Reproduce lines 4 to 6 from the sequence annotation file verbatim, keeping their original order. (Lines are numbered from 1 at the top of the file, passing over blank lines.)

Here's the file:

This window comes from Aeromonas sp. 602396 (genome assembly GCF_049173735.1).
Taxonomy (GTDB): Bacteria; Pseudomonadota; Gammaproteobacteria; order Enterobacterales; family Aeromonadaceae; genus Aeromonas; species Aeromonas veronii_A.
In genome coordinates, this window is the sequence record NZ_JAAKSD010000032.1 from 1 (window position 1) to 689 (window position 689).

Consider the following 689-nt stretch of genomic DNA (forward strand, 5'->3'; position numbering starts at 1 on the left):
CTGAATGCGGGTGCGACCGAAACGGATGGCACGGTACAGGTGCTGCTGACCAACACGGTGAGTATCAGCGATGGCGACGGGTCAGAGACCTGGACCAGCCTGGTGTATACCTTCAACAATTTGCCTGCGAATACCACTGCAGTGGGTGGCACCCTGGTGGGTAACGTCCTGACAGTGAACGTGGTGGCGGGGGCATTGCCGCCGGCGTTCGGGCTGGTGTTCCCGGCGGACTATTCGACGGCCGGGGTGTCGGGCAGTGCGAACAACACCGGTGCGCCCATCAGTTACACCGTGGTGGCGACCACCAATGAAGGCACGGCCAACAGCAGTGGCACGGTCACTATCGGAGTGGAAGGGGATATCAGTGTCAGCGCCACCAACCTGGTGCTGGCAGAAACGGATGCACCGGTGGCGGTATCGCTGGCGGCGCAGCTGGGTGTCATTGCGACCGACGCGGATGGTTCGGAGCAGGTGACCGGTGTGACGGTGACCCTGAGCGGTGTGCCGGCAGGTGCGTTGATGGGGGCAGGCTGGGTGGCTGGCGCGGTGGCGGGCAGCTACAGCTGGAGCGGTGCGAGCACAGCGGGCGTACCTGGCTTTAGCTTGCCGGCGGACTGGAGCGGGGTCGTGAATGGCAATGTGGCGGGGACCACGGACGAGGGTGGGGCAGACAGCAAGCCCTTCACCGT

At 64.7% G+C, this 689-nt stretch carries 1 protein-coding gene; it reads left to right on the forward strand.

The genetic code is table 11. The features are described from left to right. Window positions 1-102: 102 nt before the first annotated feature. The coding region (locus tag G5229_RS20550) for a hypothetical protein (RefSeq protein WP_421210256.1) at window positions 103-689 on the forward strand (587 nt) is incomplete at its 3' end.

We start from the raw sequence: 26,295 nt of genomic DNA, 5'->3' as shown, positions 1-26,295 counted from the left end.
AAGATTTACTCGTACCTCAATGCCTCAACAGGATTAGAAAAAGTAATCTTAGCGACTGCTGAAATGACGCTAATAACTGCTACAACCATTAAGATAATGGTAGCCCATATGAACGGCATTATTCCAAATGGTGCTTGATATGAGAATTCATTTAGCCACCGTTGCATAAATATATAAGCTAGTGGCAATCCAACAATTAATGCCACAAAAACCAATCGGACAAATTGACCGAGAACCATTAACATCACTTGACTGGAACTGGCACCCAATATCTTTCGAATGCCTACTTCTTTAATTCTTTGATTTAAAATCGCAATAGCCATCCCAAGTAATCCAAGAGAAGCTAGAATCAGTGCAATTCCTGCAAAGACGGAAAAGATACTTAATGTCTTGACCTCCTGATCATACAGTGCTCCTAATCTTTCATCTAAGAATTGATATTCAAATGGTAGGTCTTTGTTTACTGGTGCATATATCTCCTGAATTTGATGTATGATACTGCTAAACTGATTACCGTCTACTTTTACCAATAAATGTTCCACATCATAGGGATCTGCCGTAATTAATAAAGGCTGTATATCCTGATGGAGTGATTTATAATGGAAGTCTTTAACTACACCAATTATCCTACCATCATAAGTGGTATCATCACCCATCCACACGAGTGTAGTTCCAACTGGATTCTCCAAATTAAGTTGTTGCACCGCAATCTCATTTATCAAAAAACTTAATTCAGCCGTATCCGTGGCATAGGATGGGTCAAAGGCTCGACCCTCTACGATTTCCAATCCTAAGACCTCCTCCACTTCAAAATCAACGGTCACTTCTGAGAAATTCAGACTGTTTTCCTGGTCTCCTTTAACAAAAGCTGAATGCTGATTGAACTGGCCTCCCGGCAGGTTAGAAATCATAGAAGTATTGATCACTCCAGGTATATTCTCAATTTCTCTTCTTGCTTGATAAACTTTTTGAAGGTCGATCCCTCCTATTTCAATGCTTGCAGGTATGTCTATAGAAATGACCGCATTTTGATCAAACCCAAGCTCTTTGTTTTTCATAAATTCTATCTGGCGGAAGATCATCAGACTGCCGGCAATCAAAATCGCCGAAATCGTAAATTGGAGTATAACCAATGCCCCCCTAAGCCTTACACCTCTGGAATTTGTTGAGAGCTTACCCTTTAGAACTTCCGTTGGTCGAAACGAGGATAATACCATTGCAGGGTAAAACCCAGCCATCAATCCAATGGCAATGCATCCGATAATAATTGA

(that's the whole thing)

Consider the following 689-nt stretch of genomic DNA (forward strand, 5'->3'; position numbering starts at 1 on the left):
CTGAATGCGGGTGCGACCGAAACGGATGGCACGGTACAGGTGCTGCTGACCAACACGGTGAGTATCAGCGATGGCGACGGGTCAGAGACCTGGACCAGCCTGGTGTATACCTTCAACAATTTGCCTGCGAATACCACTGCAGTGGGTGGCACCCTGGTGGGTAACGTCCTGACAGTGAACGTGGTGGCGGGGGCATTGCCGCCGGCGTTCGGGCTGGTGTTCCCGGCGGACTATTCGACGGCCGGGGTGTCGGGCAGTGCGAACAACACCGGTGCGCCCATCAGTTACACCGTGGTGGCGACCACCAATGAAGGCACGGCCAACAGCAGTGGCACGGTCACTATCGGAGTGGAAGGGGATATCAGTGTCAGCGCCACCAACCTGGTGCTGGCAGAAACGGATGCACCGGTGGCGGTATCGCTGGCGGCGCAGCTGGGTGTCATTGCGACCGACGCGGATGGTTCGGAGCAGGTGACCGGTGTGACGGTGACCCTGAGCGGTGTGCCGGCAGGTGCGTTGATGGGGGCAGGCTGGGTGGCTGGCGCGGTGGCGGGCAGCTACAGCTGGAGCGGTGCGAGCACAGCGGGCGTACCTGGCTTTAGCTTGCCGGCGGACTGGAGCGGGGTCGTGAATGGCAATGTGGCGGGGACCACGGACGAGGGTGGGGCAGACAGCAAGCCCTTCACCGT

At 64.7% G+C, this 689-nt stretch carries 1 protein-coding gene; it reads left to right on the forward strand.